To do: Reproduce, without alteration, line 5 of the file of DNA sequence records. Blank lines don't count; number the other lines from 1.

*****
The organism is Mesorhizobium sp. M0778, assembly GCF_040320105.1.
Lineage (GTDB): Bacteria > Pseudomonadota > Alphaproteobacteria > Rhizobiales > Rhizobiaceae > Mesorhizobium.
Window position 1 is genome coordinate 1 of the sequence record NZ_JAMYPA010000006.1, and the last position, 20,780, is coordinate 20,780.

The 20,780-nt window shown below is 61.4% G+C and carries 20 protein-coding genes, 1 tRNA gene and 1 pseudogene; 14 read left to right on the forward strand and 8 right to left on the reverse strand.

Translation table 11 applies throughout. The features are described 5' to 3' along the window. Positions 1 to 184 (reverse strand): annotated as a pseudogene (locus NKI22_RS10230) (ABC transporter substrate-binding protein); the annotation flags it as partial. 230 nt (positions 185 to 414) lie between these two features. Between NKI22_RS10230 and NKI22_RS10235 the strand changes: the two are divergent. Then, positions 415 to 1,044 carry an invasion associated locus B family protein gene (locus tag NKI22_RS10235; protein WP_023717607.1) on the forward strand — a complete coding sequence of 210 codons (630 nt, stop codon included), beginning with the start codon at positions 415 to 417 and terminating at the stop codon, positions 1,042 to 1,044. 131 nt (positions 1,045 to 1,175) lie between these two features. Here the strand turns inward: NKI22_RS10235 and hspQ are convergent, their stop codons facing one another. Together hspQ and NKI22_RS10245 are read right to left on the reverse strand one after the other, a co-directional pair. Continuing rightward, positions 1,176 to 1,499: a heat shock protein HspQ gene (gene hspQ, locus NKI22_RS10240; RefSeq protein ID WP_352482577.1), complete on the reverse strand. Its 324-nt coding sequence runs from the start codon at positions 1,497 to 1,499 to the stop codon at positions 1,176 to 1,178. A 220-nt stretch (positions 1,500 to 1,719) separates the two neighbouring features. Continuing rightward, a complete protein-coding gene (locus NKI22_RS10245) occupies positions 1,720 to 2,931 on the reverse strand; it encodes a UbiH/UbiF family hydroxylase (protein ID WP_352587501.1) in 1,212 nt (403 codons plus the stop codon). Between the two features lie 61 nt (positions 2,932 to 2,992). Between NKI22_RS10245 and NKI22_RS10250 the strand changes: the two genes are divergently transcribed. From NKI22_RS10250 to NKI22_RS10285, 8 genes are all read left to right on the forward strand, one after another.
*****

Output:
Translation table 11 applies throughout. The features are described 5' to 3' along the window. Positions 1 to 184 (reverse strand): annotated as a pseudogene (locus NKI22_RS10230) (ABC transporter substrate-binding protein); the annotation flags it as partial. 230 nt (positions 185 to 414) lie between these two features. Between NKI22_RS10230 and NKI22_RS10235 the strand changes: the two are divergent. Then, positions 415 to 1,044 carry an invasion associated locus B family protein gene (locus tag NKI22_RS10235; protein WP_023717607.1) on the forward strand — a complete coding sequence of 210 codons (630 nt, stop codon included), beginning with the start codon at positions 415 to 417 and terminating at the stop codon, positions 1,042 to 1,044. 131 nt (positions 1,045 to 1,175) lie between these two features. Here the strand turns inward: NKI22_RS10235 and hspQ are convergent, their stop codons facing one another. Together hspQ and NKI22_RS10245 are read right to left on the reverse strand one after the other, a co-directional pair. Continuing rightward, positions 1,176 to 1,499: a heat shock protein HspQ gene (gene hspQ, locus NKI22_RS10240; RefSeq protein ID WP_352482577.1), complete on the reverse strand. Its 324-nt coding sequence runs from the start codon at positions 1,497 to 1,499 to the stop codon at positions 1,176 to 1,178. A 220-nt stretch (positions 1,500 to 1,719) separates the two neighbouring features. Continuing rightward, a complete protein-coding gene (locus NKI22_RS10245) occupies positions 1,720 to 2,931 on the reverse strand; it encodes a UbiH/UbiF family hydroxylase (protein ID WP_352587501.1) in 1,212 nt (403 codons plus the stop codon). Between the two features lie 61 nt (positions 2,932 to 2,992). Between NKI22_RS10245 and NKI22_RS10250 the strand changes: the two genes are divergently transcribed. From NKI22_RS10250 to NKI22_RS10285, 8 genes are all read left to right on the forward strand, one after another.